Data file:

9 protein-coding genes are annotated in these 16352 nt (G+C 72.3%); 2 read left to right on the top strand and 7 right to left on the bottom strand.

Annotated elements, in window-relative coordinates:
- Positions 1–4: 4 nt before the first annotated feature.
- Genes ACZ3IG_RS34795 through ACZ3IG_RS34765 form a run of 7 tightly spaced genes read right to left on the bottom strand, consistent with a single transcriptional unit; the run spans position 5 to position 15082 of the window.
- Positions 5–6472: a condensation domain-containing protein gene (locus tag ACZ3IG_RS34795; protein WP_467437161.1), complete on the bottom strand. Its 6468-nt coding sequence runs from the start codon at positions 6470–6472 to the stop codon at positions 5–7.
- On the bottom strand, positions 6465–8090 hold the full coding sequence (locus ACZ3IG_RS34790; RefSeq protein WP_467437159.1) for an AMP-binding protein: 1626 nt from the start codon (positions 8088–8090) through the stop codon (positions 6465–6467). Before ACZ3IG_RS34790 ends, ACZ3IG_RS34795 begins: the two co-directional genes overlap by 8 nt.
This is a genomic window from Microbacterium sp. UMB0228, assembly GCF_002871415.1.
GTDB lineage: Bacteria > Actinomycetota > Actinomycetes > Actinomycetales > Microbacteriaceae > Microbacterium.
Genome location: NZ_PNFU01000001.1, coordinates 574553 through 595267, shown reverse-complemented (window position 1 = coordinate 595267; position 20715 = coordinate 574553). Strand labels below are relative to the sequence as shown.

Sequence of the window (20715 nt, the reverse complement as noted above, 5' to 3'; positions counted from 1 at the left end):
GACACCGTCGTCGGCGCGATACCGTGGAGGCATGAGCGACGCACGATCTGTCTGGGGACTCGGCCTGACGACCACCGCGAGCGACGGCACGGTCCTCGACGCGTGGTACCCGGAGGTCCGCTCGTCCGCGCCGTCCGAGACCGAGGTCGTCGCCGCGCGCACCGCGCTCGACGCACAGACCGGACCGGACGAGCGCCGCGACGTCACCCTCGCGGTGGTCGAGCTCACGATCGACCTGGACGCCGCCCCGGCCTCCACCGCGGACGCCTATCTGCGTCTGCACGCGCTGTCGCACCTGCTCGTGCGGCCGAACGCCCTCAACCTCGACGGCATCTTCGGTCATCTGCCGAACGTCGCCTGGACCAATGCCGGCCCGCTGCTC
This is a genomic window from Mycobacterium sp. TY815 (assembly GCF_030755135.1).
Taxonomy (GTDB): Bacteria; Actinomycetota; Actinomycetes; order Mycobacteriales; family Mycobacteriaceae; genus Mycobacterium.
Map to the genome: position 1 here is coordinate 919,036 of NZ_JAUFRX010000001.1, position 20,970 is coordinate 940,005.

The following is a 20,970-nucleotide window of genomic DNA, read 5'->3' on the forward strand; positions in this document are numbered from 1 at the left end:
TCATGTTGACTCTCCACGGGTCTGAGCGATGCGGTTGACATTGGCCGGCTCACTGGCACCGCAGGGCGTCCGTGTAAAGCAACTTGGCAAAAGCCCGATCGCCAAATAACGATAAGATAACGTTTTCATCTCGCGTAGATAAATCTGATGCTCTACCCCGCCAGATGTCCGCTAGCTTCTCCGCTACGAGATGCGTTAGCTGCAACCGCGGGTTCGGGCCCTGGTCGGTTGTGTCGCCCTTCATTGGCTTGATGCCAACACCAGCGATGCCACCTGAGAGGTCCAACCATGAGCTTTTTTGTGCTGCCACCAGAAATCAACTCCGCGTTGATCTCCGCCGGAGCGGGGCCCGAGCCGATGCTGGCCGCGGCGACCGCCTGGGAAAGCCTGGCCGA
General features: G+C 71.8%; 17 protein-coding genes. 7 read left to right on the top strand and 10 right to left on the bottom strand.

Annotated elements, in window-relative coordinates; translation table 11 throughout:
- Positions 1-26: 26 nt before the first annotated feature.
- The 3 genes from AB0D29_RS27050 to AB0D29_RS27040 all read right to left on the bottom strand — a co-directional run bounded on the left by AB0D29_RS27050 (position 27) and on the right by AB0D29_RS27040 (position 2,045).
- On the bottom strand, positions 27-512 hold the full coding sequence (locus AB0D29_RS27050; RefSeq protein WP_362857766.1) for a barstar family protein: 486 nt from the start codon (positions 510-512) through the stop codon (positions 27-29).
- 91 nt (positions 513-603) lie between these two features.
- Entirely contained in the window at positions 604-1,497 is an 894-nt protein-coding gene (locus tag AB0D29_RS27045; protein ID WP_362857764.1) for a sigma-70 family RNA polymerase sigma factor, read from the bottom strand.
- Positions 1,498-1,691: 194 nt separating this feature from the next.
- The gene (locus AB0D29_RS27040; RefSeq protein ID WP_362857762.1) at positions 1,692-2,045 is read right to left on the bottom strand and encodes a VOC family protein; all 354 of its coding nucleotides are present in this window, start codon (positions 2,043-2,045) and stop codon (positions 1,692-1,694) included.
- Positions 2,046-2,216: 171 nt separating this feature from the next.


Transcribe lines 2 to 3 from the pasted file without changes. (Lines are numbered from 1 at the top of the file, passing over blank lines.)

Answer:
Annotated elements, in window-relative coordinates:
- Positions 1–4: 4 nt before the first annotated feature.